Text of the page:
Dash has funded a promotional team in Morocco to educate the Arabic-speaking world, which will continue on despite an early setback.

The Dash Morocco team, run by members Ilyass and Osama, was created with treasury funding to spread awareness and adoption of Dash in the Arabic world, starting with Morocco. This is to be achieved through hosting meetups and swag giveaways, as well as creating an Arabic-language video series similar to Dash School created by Amanda B. Johnson. According to Ilyass, Arabic countries have a high interest in cryptocurrencies, though most remain only aware of Bitcoin:

“In Morocco, a lot of people use Bitcoin and they don’t know about the other cryptocurrency. We want to share Dash because it’s the best in low transaction fees. In addition, Arab countries grade well in terms of trading cryptocurrency.”

As an example of interest from the Arabic world in cryptocurrency, on the Poloniex exchange, in terms of web traffic Egypt ranked 22nd, Morocco ranked 26th, and Algeria ranked 31st. On Coinexchange Egypt ranked 20th, Morocco ranked 21st, Algeria ranked 22nd. This illustrates a good opportunity for Dash to capitalize on existing interest in cryptocurrencies.

Part of the original team left, leaving the two remaining members to finish the mission

While the proposal passed with a wide margin and has a dedicated team, it did suffer an initial setback. Originally a three-man team, one member, Salim es-Sofi, who submitted the proposal and received the funds, reportedly has gone missing, along with the majority of the funds, according to Ilyass:

“Salim, the owner of the proposal, he is the one who took the 39 DASH, and he only gave us 13 Dash. We didn’t hear anything from him.”

In order to submit the proposal, the Dash Morocco team received a loan for the proposal fee from community member Nate “DJ Crypto,” who was paid back by the remaining members of the team, and corroborated their claims:

“I’m a bit surprised someone would ruin friendships and any further chance at doing work for the Treasury for 26 Dash, but he must have been in a debt he had to pay.”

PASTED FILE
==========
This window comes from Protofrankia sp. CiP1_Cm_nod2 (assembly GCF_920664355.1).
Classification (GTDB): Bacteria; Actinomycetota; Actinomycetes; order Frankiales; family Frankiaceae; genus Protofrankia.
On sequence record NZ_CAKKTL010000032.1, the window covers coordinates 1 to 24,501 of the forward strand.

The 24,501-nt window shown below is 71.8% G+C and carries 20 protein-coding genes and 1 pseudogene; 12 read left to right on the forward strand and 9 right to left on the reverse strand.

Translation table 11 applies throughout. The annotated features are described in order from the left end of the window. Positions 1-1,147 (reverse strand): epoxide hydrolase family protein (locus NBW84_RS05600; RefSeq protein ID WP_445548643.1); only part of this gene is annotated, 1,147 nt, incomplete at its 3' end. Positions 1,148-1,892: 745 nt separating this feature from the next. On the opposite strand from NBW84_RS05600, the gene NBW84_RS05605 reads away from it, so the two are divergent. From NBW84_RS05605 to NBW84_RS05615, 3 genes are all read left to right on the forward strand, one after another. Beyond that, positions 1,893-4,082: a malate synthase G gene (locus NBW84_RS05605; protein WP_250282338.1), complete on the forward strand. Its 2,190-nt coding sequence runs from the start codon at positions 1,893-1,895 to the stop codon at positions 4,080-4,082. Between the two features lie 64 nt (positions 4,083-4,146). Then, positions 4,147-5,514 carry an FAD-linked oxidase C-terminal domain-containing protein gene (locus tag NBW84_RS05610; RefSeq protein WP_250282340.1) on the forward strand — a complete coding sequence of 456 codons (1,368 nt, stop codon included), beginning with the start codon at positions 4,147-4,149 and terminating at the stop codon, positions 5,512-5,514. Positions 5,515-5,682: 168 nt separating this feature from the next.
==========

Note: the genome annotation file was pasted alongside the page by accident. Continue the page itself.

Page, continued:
Despite the shakeup of the original team and funding, the two remaining members are determined to finish their goals as outlined in their proposal. As of now they are reportedly set to start having contests next week, and are underway with the recording of the educational videos, according to Ilyass:

“We started working on the project (Dash School in Arabic). Also, today we received the stickers. Next week we will have the first contest.

We started recording videos and now we finished two videos. They will be published this weekend and we will share the link of Facebook page and our YouTube channel. T-shirt design and stickers are also done, and this week is just for videos and contests.

All we need is the Dash community’s support. Dash Arabic school will be the best because our goal is to share Dash in Morocco and other Arab countries.”

Proposal hiccups underscore the need for a more streamlined governance system

The issues related to the startup of the Dash Morocco team illustrate gaps in Dash’s simple governance system. At present, the system allows masternodes to vote on budget proposals with a simple Yes/No/Abstain option, after which point a passing proposal will pay out to the included address. This basic system of a simple vote followed by a payout offers flexibility for a wide variety of projects, but also lacks accountability and follow-up built in. The next challenge for the Dash community to address is how to build out the ecosystem around this governance model to more easily address challenges presented by the “wild west of crypto” situation at present, while still offering the system flexibility to remain creative and dynamic.